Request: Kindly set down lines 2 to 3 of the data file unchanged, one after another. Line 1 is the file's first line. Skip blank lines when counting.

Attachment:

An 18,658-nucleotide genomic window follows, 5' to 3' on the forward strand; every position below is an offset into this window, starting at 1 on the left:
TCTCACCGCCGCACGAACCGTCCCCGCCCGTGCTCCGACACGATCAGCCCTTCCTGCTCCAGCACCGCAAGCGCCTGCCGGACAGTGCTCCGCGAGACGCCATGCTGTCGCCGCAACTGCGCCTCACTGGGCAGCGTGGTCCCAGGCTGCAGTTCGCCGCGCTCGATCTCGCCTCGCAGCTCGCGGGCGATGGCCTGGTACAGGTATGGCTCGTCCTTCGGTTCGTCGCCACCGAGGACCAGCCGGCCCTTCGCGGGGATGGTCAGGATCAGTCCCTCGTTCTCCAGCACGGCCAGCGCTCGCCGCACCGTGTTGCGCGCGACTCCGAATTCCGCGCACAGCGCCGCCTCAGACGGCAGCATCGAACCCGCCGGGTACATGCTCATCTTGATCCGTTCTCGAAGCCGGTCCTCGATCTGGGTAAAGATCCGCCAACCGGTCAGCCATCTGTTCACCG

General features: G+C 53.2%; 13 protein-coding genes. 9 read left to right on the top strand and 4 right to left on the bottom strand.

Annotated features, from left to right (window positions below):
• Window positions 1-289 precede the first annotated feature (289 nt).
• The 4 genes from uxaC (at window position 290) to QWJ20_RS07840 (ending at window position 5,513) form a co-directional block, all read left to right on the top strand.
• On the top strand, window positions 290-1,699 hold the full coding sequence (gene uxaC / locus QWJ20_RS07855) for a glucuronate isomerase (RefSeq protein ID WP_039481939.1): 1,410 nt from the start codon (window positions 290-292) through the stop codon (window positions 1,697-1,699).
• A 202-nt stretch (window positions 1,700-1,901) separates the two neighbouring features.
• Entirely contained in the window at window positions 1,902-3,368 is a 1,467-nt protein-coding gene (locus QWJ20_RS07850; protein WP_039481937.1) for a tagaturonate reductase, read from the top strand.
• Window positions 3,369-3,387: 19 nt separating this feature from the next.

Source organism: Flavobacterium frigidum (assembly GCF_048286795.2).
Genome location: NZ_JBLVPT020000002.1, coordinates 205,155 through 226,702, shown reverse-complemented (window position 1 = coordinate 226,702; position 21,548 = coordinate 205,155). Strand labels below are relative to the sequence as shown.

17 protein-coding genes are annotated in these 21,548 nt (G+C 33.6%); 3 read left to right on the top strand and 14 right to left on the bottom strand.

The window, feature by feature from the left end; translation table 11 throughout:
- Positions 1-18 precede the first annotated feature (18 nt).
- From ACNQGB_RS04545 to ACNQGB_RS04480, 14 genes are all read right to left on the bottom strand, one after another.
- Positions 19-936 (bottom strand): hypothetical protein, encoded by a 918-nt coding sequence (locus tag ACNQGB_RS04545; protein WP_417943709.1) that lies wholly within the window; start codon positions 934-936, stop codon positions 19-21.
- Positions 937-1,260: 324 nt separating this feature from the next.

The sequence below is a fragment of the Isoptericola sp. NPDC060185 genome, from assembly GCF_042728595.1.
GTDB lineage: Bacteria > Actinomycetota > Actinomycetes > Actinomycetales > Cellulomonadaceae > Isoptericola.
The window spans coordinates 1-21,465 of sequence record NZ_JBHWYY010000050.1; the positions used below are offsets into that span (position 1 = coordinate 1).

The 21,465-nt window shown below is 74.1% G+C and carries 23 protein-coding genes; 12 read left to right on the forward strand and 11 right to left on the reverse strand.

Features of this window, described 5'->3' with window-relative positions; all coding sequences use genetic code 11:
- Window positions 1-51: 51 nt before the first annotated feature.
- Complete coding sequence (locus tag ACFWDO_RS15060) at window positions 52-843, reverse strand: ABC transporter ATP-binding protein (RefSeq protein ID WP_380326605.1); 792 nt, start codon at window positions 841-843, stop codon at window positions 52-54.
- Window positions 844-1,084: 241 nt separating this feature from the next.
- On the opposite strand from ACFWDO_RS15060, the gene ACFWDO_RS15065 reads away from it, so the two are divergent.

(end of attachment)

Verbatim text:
TCTCACCGCCGCACGAACCGTCCCCGCCCGTGCTCCGACACGATCAGCCCTTCCTGCTCCAGCACCGCAAGCGCCTGCCGGACAGTGCTCCGCGAGACGCCATGCTGTCGCCGCAACTGCGCCTCACTGGGCAGCGTGGTCCCAGGCTGCAGTTCGCCGCGCTCGATCTCGCCTCGCAGCTCGCGGGCGATGGCCTGGTACAGGTATGGCTCGTCCTTCGGTTCGTCGCCACCGAGGACCAGCCGGCCCTTCGCGGGGATGGTCAGGATCAGTCCCTCGTTCTCCAGCACGGCCAGCGCTCGCCGCACCGTGTTGCGCGCGACTCCGAATTCCGCGCACAGCGCCGCCTCAGACGGCAGCATCGAACCCGCCGGGTACATGCTCATCTTGATCCGTTCTCGAAGCCGGTCCTCGATCTGGGTAAAGATCCGCCAACCGGTCAGCCATCTGTTCACCG

General features: G+C 53.2%; 13 protein-coding genes. 9 read left to right on the top strand and 4 right to left on the bottom strand.